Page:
There is too much at risk to play the game of Christianity. Your pride, time and possessions combined are not worth half as much as another man’s soul. And how trivial to let them stand in the way of something with such enormous consequences. As Harry Ironside once said: “No one who really wants to count for God can afford to play at Christianity.”

He is the Lord and there is no other
There is freedom in laying it all down. If you let go of your life-raft, there is an aircraft carrier waiting to rescue you from inescapable death. Where there is true life there is joy, and both can be found in Jesus. When we say “yes” to the King of Kings there’s no turning back. Jesus will have dominion. The early church recognized that and they made it their mission to see that it came to pass – beginning with their very own life. Jesus is not just a savior from death or hell or sin or a bad test grade – He is The Lord and there is no other. It is inevitable that every single particle in this universe will bow it’s knee, submit to the authority of Jesus, and confess that only He is Lord of all. When that day comes, we too will bow our knee and say “We are unworthy servants; we have only done what was our duty.” (Lk 17:10)

Don’t miss the surpassing value of Jesus in the midst of this busy and distracting world. Come and lay down your life at the feet of the Author of Life. Lay down your to-do lists, what other people expect of you and be set free by the One who defeated death and put the powers of this earth to open shame (Col 2:15). Ask yourself what the One thing is and don’t look back. Say “yes” to the One who was obedient to the Father unto death so that everything according to His own Word should finally be fulfilled (Mt 5:17-18). Say “yes” to the One in whom all the promises of God find their Yes! (2 Cor 1:20)
Jesus refresh our hearts and minds with your Living Word. May we all be reminded of our role in this epic mission you have charged us with and triumphantly say in the words of the old hymn: ” I surrender all! I surrender all! All to thee, my blessed Savior, I surrender all!”

Biscotti on a budget

Michael and I would like to celebrate our new budgeting system by baking a coffee-lover’s favorite, Brownie Biscotti!

One of the main reasons I ended up making these was to find a way to use what I had on hand. Michael and I are trying out a new budget over the next few weeks and meal planning is one of our big changes. Ideally, we want to schedule all of our meals ahead of time to last over the course of two weeks. The goal being to prevent those little trips to the store (not even for the tiniest thing, like… mini chocolate chips) thereby reducing our grocery costs.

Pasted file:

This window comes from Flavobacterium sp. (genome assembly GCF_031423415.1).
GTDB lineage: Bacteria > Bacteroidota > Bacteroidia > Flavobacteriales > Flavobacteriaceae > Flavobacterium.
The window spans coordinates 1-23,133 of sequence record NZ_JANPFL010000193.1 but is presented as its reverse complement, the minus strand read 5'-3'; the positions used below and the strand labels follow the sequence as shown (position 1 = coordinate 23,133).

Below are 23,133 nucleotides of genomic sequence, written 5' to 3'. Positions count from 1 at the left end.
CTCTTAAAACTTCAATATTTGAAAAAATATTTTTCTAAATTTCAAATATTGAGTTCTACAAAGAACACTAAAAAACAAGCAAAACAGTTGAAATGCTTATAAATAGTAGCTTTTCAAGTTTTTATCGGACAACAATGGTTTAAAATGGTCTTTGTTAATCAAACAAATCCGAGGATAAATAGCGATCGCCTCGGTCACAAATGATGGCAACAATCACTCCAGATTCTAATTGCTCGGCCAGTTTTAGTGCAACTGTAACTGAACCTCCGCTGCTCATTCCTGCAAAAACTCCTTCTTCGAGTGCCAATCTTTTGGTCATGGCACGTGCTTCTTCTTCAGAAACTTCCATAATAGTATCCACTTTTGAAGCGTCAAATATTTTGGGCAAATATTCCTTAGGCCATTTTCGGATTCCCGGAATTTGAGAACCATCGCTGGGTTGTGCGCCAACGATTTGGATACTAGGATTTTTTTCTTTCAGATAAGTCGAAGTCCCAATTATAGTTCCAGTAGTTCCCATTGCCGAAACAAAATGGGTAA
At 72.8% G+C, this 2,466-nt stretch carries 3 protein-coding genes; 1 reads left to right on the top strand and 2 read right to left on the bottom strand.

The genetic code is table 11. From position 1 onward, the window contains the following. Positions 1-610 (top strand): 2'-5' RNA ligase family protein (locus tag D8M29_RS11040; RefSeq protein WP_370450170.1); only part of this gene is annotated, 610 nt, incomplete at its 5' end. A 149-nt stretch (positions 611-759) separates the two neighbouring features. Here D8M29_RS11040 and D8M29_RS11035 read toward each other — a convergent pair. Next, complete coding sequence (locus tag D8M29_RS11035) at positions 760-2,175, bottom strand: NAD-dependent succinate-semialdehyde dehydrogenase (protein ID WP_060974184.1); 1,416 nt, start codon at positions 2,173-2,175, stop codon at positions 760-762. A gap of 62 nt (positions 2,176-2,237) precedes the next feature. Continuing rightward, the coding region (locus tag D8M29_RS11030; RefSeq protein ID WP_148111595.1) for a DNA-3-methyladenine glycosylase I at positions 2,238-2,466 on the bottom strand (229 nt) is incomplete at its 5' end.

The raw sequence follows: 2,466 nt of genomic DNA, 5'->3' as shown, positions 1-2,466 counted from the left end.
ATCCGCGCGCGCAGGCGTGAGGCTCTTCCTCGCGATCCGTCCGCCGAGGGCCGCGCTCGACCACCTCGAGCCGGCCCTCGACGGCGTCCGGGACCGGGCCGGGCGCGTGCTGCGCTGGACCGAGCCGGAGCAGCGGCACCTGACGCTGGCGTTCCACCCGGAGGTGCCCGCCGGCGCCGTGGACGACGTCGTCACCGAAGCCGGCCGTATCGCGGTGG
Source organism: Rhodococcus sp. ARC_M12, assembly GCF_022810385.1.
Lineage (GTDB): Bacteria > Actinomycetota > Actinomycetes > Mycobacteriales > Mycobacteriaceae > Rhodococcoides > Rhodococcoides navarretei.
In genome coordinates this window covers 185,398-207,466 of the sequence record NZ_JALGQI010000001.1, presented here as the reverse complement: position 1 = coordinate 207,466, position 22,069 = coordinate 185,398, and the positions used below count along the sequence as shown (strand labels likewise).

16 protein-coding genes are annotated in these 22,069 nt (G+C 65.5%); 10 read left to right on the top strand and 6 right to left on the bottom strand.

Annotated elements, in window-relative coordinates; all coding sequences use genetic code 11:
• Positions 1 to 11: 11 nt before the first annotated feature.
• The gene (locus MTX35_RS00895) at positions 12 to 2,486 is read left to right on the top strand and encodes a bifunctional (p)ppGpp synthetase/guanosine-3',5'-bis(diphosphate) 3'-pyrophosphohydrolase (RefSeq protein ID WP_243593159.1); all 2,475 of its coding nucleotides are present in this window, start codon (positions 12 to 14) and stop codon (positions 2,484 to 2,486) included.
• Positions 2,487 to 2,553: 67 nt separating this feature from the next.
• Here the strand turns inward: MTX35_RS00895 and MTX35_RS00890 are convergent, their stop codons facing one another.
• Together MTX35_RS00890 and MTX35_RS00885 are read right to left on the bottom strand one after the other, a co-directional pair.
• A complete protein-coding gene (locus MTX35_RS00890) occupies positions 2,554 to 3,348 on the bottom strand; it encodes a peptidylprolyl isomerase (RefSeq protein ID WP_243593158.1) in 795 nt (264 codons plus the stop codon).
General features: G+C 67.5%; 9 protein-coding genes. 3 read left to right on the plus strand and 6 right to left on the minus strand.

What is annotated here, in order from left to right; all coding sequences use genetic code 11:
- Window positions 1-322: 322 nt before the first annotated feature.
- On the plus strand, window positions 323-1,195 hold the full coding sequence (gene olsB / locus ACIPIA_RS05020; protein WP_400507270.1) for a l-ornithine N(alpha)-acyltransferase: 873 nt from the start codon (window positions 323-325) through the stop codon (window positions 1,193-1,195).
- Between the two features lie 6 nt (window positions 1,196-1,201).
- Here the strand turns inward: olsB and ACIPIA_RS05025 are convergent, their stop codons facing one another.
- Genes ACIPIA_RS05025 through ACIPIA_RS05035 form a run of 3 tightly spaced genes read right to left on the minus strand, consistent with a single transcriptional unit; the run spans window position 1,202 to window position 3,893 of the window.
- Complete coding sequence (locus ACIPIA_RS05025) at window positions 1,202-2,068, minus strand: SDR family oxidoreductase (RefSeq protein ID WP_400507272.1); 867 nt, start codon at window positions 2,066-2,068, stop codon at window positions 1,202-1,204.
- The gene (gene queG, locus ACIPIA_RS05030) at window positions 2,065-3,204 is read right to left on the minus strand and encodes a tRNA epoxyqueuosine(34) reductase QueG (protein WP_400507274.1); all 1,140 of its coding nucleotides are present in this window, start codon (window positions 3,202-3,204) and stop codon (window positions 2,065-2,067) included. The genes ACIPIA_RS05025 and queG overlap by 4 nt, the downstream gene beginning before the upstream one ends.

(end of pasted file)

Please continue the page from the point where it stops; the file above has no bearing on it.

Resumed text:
Well, since I like keeping sweet snacks on hand for Michael to take to work, I decided on making biscotti. I scanned the recipe to check off ingredients and found I had everything I needed to make them – except those pesky “mini” chocolate chips. Which really in the scheme of things, is like a negative eight on my crisis scale. So I made an executive decision and used regular-sized chocolate chips.
Mini chocolate chips are for lightweights
The result came out even more yummy than usual. In fact, I’m not even going to bother using the minis in this recipe anymore. It’s just one less thing for me to keep on hand. I buy those big bags of Nestle semi-sweet chocolate chips at Costco anyways, so it’s not like we’re experiencing a chocolate chip famine over here.

In the past I’ve had problems with the biscotti sticking, so I always spay the cookie sheet with Pam, use a couple sheets of wax paper, then I spray more Pam. Spraying the cookie sheet helps the wax paper from moving, and spraying after helps the loaves from sticking. I formed the “loaves” on the sheet and baked them for 20 minutes.

Unbaked “loaves”

Cocoa is notorious for making desserts drier, so I also have trouble with this recipe being on the brittle side when I’m slicing the loaves. To help with the breakage and crumb problem, I used a pizza cutter instead of my bread knife. Worked like a charm. I kept the baking temperature at 375°F when I put the biscotti back in to harden. Each side baked for eight minutes, rather than the ten to fifteen the recipe calls for.

Fresh baked loaves, waiting to be “biscottied”